I have these two function, at least one is normed between 1 and +1. double angle(double steep, double flat=0.0) { return((atan(steep)atan(flat))/M_PI_2); } double angleDegr(double steep, double flat=0.0) { return((atan(steep)atan(flat))*180.0/M_PI); } ... double steep, flat, ang1, ang2; steep = Prc_a1  Prc_a2; flat = Prc_b1  Prc_b2; ang1 = angle(flat); ang2 = angleDegr(flat); You don't need (time1time2) it's always 1 bar. But to get a kind of smoothing you can use the a timedifference of more than 1 bar! 

hello, I am going to write some remarks, regardless of the code you posted but rather about some principles you should have in mind, regarding the subject . Those, maybe in turn will help you implement your own code. So, regarding angles of trendline in a market chart of price/time, you should have something in mind, that there is no such thing such as an angle, as in a e.g. integer/integer graph. In the case of integer/integer graph, you can specify an angle as a ratio of similar numbers (integers). In a price/time chart, the two axes are not similar (as the saying says, you are basically comparing apples to oranges); what you can do, is to define first what you want to be an angle of reference. So, e.g. you may define as an angle of 45 degrees to be 10 pips per 100 seconds, or 50 pips per open per five 5minutes bars and so on. Then, you can specify angles relative to that reference Or, to put it in another way, the angle you are drawing, is valid only in the precise chart you are drawing in. If you change TF and/or price scale in an arbritrary manner your angle may vary, according to the changes you are making best regards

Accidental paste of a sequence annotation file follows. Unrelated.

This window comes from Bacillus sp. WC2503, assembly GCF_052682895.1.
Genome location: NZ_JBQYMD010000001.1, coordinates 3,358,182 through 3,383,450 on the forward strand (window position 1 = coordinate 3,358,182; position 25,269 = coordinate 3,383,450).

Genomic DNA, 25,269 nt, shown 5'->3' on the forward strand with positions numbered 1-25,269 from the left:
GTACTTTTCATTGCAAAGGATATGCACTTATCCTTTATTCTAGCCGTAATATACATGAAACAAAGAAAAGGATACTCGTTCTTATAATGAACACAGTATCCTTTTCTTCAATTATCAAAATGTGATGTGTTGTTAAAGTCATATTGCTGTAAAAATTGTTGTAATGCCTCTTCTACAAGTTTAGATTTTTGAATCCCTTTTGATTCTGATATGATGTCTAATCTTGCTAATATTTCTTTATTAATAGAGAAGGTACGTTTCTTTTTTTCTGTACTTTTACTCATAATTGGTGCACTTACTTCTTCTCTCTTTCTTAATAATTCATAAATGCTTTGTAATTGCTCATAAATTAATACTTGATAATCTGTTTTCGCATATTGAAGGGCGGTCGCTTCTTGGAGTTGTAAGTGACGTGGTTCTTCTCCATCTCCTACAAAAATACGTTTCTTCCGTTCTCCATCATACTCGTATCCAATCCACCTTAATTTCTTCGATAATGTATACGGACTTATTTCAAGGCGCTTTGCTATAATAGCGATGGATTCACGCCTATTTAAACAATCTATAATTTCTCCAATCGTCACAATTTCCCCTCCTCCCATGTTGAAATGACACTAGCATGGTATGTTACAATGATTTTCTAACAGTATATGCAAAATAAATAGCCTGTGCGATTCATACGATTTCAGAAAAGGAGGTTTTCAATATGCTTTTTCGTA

Exactly. Can't be done.


Hey guys, thanks for your advice. Of course I know it's not possible to determine the real angle because of different units. Slope would have been the better word for it. Because English is not my native language, it can easily get confusing. As you can see in my example it is not important that the slope will be determined 100% exact. It is just a text label for a trendline. The trendline of course is important but the text object has only information purposes. I just wanted it to have a very similar slope like the trendline. But how can I get the slope of a trendline? How can delta price / delta time be exactly applied? Let's say I have a descending trendline with PRICE1 = 1.50 and PRICE2 = 1.30. TIME1 is 2015.01.01 and TIME2 is 2015.03.01. Then the slope would be (1.301.50) /(2015.03.012015.01.01). But that alone doesn't give a clear result, does it? 

You only need (1.301.50)! The angel to a line with a slope of 0 (I hope 1.50 is the early price, 1.30 the latter one): double ang = angleDegr(1.301.50); // ang = atan(1.301.50)*180/pi 11.31° To compare to slopes a=1.301.50, b=1.401.55 (if and only if both have the same time span!!): double ang = angleDegr((1.301.50), (1.401.55)); // ang = (atan(1.301.50)atan(1.401.55))*180/pi 2.779° To get a feeling for functions and their slope look for an online math plotter and play with it. I am using http://rechneronline.de/funktionsgraphen/ but this is in German.